“I could not have gotten more headlines if I had murdered someone with an ax.” That’s author Ken Auletta’s characterization of the fervent, wildly divergent and huge public response Sheryl Sandberg received after her video interview for the PBS documentary MAKERS.
What was her provocative comment? That she left the office at five thirty to have dinner with her family. Earlier, she’d spoken at the launch of Facebook Women, an in-house resource group at work. “When asked the (inevitable) question about how I balanced my job and my family,” she said that she left at five thirty and, after the children were in bed, she went online to get more work done.
1. Speak out yet stay human
Taking stands for what you believe in is core to Sandberg’s credo, in her new book that’s out March 11th. Lean In to your career “and do not leave before you leave.” Don’t hold back, as she feels that women have been conditioned to do. Instead, “we need to feel more comfortable with power.”
Yet her expressed trepidation in being bold gives her approachability: “I wanted to encourage others to personalize their schedules too. Even though I had planned in advance to discuss this, I felt nervous. Years of conditioning had taught me never to suggest that I was doing anything other than giving 100 percent to my job. It was scary to think that someone, even people working for me, might doubt my diligence or dedication. Fortunately that did not happen.”
She advocated flex time policies just as Deloitte’s Cathy Benko and Molly Anderson recommended lattice career options to replace the traditional corporate ladder policies.
Sandberg’s willingness to be vulnerable is part of what builds bonds with others, according to Brene Brown who also believes courage, for both women and men, is borne out of choosing to be vulnerable. Yet others who emulate Sandberg’s public stands may not get the same supportive response from their work colleagues. That is what makes such acts daring.
2. Work to deserve smart mentors who are stellar in your profession.
Sandberg’s willingness to work hard and take strong, sometimes controversial stands may well have been bolstered by having long-time, strong, some would say alpha male mentors, including Larry Summer and Tim Geithner, as godmother to his daughter. Sandberg met Summers when taking his public sector economics class. She doesn’t indicate why he took her under his wing, yet she must have stood out in some way: “He offered to supervise my senior thesis—something very few Harvard professors volunteers to do for undergraduates.” She also doesn’t say why Washington Post chairman Don Graham “helped me navigates some of my most challenging professional situations” yet she clearly has a gift for attracting extremely successful mentors, including Arianna Huffington, Gene Sperling and Oprah Winfrey. For Sandberg that may be an undefinable capacity yet it did play a vital role in her success.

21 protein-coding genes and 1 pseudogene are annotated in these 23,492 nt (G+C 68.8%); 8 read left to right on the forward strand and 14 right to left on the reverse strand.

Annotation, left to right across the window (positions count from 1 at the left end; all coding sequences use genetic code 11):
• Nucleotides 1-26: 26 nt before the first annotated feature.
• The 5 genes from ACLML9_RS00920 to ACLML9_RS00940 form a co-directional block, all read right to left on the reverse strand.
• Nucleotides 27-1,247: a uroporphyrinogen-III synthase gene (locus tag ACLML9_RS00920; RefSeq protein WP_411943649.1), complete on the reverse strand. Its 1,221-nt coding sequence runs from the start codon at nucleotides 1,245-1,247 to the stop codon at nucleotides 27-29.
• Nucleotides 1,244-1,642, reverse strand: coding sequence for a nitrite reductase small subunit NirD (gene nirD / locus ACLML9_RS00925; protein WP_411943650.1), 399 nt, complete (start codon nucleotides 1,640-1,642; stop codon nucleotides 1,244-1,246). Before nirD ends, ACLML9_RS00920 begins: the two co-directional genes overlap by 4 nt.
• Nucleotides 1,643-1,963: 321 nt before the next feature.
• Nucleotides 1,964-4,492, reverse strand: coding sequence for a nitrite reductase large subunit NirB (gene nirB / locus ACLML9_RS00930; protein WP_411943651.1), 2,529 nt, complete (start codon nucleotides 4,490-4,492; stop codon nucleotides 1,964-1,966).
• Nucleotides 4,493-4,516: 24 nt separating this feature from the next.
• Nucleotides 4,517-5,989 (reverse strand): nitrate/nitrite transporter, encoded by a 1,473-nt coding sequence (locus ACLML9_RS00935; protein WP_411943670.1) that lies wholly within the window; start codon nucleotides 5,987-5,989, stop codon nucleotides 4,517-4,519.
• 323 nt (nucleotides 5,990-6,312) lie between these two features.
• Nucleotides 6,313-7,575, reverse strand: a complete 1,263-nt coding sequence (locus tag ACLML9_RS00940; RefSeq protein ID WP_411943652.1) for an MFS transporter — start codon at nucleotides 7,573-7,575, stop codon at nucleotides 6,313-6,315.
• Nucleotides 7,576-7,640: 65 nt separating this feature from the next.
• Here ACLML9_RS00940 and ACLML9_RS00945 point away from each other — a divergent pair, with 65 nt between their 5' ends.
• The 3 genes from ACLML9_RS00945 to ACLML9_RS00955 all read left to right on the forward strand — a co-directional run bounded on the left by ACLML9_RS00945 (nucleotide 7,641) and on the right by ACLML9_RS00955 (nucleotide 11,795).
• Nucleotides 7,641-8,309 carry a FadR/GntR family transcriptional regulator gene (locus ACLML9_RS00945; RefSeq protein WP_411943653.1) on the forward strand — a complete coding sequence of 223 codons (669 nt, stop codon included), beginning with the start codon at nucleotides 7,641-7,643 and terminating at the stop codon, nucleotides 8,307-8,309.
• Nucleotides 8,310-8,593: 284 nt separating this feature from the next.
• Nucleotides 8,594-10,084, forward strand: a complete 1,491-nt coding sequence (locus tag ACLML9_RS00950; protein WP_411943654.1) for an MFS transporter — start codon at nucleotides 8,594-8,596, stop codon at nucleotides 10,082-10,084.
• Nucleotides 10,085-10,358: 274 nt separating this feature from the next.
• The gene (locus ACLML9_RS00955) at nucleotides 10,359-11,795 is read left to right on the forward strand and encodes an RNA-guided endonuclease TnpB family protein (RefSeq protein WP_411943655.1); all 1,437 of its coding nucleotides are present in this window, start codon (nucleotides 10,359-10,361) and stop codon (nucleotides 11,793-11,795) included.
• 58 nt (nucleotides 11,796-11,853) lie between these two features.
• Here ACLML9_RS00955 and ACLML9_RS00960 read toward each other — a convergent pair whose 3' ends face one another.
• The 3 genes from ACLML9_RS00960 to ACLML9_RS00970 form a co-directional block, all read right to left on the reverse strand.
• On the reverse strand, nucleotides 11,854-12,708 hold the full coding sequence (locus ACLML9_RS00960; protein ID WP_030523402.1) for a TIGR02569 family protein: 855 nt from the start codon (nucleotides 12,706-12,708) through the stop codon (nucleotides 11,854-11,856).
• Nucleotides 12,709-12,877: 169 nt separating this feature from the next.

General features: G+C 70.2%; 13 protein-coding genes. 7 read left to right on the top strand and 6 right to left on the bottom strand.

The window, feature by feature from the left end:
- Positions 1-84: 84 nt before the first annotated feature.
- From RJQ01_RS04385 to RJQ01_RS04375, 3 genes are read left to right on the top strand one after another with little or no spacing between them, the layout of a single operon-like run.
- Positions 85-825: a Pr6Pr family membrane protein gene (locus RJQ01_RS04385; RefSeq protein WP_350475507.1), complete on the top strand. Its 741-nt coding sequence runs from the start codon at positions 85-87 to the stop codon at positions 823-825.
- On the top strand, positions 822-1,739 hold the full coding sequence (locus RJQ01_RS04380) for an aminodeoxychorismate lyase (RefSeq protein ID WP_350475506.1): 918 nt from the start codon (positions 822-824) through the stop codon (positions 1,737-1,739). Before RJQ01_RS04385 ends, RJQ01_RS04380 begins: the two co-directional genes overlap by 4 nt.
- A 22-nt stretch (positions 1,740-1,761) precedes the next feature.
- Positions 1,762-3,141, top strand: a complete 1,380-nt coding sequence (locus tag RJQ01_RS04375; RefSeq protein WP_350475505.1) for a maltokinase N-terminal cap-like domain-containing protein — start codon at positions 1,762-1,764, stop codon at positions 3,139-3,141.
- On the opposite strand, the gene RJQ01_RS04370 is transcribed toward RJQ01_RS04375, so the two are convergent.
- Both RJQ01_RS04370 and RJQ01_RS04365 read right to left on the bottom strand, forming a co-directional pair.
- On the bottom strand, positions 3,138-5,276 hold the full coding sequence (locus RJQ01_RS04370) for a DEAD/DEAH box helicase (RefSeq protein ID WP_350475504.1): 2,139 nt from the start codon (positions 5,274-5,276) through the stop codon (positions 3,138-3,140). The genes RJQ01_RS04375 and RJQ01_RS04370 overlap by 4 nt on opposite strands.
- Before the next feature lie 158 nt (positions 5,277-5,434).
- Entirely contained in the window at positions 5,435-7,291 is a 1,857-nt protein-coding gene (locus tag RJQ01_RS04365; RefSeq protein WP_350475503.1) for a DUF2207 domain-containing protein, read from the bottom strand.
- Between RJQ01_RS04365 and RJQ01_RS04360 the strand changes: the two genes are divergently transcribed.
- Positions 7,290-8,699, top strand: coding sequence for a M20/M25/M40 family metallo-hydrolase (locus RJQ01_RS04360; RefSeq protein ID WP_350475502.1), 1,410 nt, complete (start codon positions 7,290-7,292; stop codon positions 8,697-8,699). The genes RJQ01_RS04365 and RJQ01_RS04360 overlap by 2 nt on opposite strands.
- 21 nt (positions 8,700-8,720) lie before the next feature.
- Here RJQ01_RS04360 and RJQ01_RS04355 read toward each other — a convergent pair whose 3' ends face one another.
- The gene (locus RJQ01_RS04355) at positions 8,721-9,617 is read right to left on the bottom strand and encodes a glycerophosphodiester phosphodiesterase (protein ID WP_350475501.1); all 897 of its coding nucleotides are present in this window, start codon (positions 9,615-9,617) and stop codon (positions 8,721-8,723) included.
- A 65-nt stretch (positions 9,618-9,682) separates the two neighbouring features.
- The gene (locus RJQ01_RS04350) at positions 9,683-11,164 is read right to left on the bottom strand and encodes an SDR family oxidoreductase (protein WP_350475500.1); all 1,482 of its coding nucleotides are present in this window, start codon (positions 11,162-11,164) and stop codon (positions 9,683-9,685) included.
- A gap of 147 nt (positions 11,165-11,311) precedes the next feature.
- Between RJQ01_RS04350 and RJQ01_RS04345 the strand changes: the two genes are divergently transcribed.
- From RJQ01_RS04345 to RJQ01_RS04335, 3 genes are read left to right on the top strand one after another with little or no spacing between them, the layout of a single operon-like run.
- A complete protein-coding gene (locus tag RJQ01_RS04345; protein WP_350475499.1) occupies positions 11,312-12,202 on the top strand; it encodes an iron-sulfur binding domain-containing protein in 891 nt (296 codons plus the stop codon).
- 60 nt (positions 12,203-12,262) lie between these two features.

Don’t seek out strangers as mentors, Sandberg advises. “The strongest relationships spring out of a real and often earned connection felt by both sides.”
That’s been my experience too. My most transformative professional mentoring relationship sprung out of my work for my boos, a bureau chief at the newspaper where I worked. I was the first woman to work for him who wasn’t covering the society beat. He was a proudly self-described curmudgeon, often blunt, blasphemous and unbending yet extremely smart and seasoned in the news business. My unrelentingly “Pollyanna-style questions” (as he dubbed them) initially irked him yet he eventually warmed up …grudgingly. Then proactively helped me. He gave candid and extremely specific feedback about my talents and weaknesses as a journalist. We wound up becoming fans and supporters for each other through the peaks and valleys in our careers. As Sandberg discovered, getting mentored well spurs us to mentor others.
3. Reduce the number of “benevolent sexists”
Men in “modern marriages” with wives who work full-time outside of the home view “the presence of women in the workplace more favorably” than men in “traditional marriages” do. The later group “also denied promotions to qualified female employees more often and were more likely to think that companies with a higher percentage of female employees ran less smoothly.” These “benevolent sexists” were largely unconscious of their bias, according to Sandberg.
She also cites the Heidi/Howard study that shows we tend to “want to work with people who are like us” and research that shows that “success and likability are negatively correlated for women.” In response she calls for two changes: make workplaces more amenable to women succeeding and for women to act more boldly on behalf of their career advancement. See the rest of Sandberg’s pointers at my Quotable and Connected Forbes column.